“American Morning” featured all manner of climate calamity.
The May 23 edition of CNN’s morning show included a segment about the U.S. National Oceanic and Atmospheric Administration (NOAA) Climate Prediction Center’s assessment of the upcoming hurricane season. NOAA is predicting the Atlantic hurricane season will be “above normal.”
It’s not unusual for the media to intermingle the global warming debate with tropical activity. On the year anniversary of Hurricane Katrina’s landfall last August, Hannah Storm on CBS's “The Early Show” interviewed “The Ravaging Tide” author Mike Tidwell. Tidwell warned we’ll see more catastrophic hurricanes due to global warming.
But CNN Severe Weather Expert Chad Myers said natural cycles were to blame for the latest above-normal hurricane forecast.
“The numbers are still high still,” said Myers, referring to the NOAA prediction. “The numbers are not high because of global warming, they don’t think. The numbers are still high because of this multi-decadal cycle.”
The NOAA report states “warmer-than-normal sea surface temperatures in the Atlantic Ocean, and the El Niño/La Niña cycle” are responsible for the increased forecast. On May 22, NOAA issued a forecast of 13 to 17 named storms, 7 to 10 hurricanes and 3 to 5 major hurricanes (category 3, 4 and 5).
Ironically, the “American Morning” segment on hurricane predictions was immediately followed up with the speculation of an Al Gore run at the presidency. Gore, who is not a scientist but insists that man-made global warming is a cause of increased tropical weather activity, appeared on CNN’s “Larry King Live” the previous night. Gore admitted he had not closed the door completely on a presidential bid, but he was focused on another effort.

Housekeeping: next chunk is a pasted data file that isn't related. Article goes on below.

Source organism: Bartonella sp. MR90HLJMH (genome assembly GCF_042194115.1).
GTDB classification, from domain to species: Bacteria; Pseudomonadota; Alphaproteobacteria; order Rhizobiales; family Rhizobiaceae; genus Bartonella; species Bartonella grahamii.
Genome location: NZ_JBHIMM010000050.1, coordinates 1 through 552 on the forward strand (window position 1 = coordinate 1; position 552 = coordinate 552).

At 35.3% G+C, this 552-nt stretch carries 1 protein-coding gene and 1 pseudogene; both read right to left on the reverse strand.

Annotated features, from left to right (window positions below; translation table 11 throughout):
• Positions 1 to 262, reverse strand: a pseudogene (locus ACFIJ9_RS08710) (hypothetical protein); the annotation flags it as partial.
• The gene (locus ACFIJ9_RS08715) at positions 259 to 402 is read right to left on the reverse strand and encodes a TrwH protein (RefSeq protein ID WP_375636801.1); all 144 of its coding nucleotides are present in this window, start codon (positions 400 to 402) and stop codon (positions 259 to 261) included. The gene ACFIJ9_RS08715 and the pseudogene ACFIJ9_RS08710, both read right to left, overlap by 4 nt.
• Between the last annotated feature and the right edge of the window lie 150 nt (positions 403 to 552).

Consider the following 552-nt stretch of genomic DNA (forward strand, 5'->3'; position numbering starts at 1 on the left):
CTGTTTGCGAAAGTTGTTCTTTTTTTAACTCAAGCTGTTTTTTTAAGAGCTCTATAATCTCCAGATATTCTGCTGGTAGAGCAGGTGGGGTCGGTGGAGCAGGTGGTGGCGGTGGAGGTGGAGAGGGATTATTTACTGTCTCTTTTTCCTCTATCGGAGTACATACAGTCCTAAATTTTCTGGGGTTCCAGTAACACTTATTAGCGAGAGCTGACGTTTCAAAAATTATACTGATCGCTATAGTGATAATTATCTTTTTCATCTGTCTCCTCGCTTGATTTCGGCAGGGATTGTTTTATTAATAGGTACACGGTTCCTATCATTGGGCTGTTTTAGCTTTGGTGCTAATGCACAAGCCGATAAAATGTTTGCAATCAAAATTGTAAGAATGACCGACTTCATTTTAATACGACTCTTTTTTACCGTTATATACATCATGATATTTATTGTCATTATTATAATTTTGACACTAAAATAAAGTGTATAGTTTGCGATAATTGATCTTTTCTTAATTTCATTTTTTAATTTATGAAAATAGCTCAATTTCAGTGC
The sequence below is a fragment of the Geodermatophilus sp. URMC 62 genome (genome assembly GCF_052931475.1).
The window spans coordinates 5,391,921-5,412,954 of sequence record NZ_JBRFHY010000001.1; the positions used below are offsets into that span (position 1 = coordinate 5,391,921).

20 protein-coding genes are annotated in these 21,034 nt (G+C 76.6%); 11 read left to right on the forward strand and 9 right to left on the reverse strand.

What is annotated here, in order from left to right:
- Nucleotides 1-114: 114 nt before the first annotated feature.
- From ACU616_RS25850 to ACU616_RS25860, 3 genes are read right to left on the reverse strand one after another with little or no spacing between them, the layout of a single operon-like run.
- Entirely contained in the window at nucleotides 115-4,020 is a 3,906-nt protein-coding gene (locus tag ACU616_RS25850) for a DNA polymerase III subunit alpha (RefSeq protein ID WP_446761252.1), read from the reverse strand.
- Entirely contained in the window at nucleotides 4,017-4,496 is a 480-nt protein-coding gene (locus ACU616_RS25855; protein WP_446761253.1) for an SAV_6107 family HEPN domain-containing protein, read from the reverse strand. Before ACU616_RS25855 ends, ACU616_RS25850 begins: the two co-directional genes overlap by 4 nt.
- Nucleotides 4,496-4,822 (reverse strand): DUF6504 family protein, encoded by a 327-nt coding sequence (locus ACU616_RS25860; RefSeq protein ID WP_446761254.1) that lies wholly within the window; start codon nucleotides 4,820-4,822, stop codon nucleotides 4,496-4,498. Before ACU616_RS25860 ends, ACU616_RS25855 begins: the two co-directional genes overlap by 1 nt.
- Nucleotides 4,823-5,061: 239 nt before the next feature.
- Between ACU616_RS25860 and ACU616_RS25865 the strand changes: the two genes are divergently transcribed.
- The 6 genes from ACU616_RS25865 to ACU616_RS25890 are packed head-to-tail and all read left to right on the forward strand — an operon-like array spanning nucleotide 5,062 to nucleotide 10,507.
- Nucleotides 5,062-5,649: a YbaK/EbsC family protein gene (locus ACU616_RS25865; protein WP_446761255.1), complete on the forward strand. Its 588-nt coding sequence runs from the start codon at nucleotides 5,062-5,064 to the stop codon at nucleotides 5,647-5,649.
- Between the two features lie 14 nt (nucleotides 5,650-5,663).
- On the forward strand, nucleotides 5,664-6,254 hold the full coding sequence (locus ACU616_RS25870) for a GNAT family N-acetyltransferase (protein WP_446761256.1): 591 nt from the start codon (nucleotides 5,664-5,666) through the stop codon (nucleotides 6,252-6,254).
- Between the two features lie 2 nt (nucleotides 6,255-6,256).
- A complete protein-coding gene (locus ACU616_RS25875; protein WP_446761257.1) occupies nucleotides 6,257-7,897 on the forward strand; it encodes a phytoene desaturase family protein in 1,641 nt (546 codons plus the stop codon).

“I have been focused on a different kind of campaign – to persuade the people in this country and around the world we have to respond to the climate crisis,” said Gore. “It’s by far the most dangerous crisis our civilization has faced.”
Later in the morning show, Chetry appeared to invite climatic destruction. CNN Miami correspondent John Zarrella reported on the drought situation facing the Florida Everglades and the potentially hazardous repercussions facing the Florida ecosystem and economy. At the end of the segment, Chetry had devised her own solution to the pending crisis:
Zarrella (from Plantation, Fla.): “Now, South Florida Water Management scientists are telling is it is going to take an abnormally high rainy season. We’re going to need about three feet of water to break out of this drought. Kiran.”
Chetry: “All right, maybe a couple of Category 1 hurricanes could do it.”
Of course, Category 1 hurricanes do more than drop a little rain. According to NOAA, Category 1 hurricanes on the Saffir-Simpson scale have winds of 74 to 95 mph and include storm surges generally four to five feet above normal. Damage is “primarily to unanchored mobile homes, shrubbery, and trees” and may also cause some coastal road flooding.
One such example of a Category 1 hurricane was Hurricane Gaston, which struck the South Carolina coast in 2004. According to the National Hurricane Center, the American Insurance Services Group reported $65 million in insured losses associated with Gaston, with total damages around $130 million.